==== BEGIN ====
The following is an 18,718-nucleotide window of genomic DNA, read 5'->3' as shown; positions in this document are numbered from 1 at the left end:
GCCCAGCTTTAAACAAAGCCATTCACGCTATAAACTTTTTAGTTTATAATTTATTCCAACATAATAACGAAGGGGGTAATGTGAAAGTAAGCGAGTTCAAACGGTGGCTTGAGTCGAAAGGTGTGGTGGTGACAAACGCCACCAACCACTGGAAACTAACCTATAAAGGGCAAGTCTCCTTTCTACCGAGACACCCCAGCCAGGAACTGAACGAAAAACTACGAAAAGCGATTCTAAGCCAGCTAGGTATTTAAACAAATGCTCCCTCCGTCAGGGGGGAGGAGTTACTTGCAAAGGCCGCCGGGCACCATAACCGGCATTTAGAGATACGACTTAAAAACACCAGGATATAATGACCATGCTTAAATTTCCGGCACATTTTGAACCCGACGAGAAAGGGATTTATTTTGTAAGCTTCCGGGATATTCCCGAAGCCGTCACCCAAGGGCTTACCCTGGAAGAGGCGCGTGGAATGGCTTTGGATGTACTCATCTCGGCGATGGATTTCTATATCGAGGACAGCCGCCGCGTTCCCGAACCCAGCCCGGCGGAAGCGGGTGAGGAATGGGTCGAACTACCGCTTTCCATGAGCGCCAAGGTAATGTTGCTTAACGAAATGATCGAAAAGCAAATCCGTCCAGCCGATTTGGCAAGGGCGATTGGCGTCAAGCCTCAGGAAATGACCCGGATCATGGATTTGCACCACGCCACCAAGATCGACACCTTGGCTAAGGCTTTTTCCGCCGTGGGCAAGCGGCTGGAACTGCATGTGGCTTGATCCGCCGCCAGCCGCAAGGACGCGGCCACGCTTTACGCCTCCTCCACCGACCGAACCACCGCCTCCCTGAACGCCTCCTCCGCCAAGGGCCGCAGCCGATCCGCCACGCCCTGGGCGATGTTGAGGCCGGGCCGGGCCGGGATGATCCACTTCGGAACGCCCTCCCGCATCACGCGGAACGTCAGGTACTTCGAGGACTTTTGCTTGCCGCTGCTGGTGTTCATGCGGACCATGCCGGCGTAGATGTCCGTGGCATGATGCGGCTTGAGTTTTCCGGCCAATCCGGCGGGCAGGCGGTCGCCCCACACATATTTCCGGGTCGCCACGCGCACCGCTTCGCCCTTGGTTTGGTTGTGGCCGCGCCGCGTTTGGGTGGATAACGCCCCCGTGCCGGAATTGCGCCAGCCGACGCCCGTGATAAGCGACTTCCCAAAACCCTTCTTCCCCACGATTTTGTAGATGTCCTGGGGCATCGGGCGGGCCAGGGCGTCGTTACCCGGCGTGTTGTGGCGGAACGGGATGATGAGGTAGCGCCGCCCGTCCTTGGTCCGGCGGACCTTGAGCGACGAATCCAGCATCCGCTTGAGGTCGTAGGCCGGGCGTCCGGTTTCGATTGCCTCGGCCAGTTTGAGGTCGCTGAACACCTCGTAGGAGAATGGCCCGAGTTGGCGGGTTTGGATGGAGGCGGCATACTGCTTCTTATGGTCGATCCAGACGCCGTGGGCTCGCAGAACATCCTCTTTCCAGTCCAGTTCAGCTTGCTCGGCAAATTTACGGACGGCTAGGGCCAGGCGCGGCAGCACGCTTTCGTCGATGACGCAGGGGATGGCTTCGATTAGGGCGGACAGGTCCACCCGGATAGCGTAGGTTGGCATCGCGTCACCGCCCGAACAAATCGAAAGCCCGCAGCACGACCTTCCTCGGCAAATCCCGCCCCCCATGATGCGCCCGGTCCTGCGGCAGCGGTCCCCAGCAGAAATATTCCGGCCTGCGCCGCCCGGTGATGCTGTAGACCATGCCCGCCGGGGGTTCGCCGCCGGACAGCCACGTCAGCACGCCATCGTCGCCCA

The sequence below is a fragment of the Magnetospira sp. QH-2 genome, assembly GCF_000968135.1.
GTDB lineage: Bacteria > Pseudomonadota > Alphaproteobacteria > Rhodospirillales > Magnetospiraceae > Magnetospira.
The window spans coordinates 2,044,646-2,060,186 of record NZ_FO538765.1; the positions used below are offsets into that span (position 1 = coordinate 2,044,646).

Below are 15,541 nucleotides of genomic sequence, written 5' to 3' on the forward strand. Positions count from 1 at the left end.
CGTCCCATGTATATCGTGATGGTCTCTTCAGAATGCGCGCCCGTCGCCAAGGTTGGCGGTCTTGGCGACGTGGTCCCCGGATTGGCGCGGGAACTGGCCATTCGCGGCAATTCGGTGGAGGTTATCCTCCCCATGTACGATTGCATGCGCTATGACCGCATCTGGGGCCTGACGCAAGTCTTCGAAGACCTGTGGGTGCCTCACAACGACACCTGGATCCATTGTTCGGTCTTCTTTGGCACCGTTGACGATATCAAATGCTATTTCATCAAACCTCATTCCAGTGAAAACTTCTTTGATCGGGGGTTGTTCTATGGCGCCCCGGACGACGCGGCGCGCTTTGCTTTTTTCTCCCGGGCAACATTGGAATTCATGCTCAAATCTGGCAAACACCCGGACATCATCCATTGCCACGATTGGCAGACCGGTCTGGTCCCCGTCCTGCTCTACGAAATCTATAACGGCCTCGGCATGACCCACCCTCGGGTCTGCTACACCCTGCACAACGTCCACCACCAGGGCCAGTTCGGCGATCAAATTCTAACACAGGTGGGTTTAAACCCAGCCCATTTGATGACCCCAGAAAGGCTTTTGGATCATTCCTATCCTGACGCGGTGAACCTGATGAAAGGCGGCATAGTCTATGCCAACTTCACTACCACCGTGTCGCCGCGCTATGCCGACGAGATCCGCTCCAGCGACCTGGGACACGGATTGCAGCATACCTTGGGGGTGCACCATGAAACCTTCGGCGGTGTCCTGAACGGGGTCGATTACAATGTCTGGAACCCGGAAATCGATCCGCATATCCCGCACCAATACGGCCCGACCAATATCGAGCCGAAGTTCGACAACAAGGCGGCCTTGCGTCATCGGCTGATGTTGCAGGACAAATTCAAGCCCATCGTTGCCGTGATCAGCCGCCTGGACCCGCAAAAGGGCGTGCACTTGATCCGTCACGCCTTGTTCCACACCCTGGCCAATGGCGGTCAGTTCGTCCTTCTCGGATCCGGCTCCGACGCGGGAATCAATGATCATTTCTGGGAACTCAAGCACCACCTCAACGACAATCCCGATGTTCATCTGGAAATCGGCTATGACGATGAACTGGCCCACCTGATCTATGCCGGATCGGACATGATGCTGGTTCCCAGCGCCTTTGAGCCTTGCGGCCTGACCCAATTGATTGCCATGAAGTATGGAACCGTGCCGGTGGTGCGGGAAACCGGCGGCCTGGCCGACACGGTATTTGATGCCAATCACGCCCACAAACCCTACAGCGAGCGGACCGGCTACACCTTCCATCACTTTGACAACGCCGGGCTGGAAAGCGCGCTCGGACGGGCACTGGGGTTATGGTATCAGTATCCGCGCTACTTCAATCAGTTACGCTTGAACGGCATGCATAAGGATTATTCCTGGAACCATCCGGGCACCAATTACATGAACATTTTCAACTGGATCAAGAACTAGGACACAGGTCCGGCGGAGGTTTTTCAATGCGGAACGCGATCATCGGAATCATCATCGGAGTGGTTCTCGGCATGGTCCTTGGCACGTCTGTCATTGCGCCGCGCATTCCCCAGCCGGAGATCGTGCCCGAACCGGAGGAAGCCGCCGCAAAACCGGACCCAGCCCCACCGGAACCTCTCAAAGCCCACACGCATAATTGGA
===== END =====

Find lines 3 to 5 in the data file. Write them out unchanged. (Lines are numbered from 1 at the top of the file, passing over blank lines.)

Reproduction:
The sequence below is a fragment of the Magnetospira sp. QH-2 genome, assembly GCF_000968135.1.
GTDB lineage: Bacteria > Pseudomonadota > Alphaproteobacteria > Rhodospirillales > Magnetospiraceae > Magnetospira.
The window spans coordinates 2,044,646-2,060,186 of record NZ_FO538765.1; the positions used below are offsets into that span (position 1 = coordinate 2,044,646).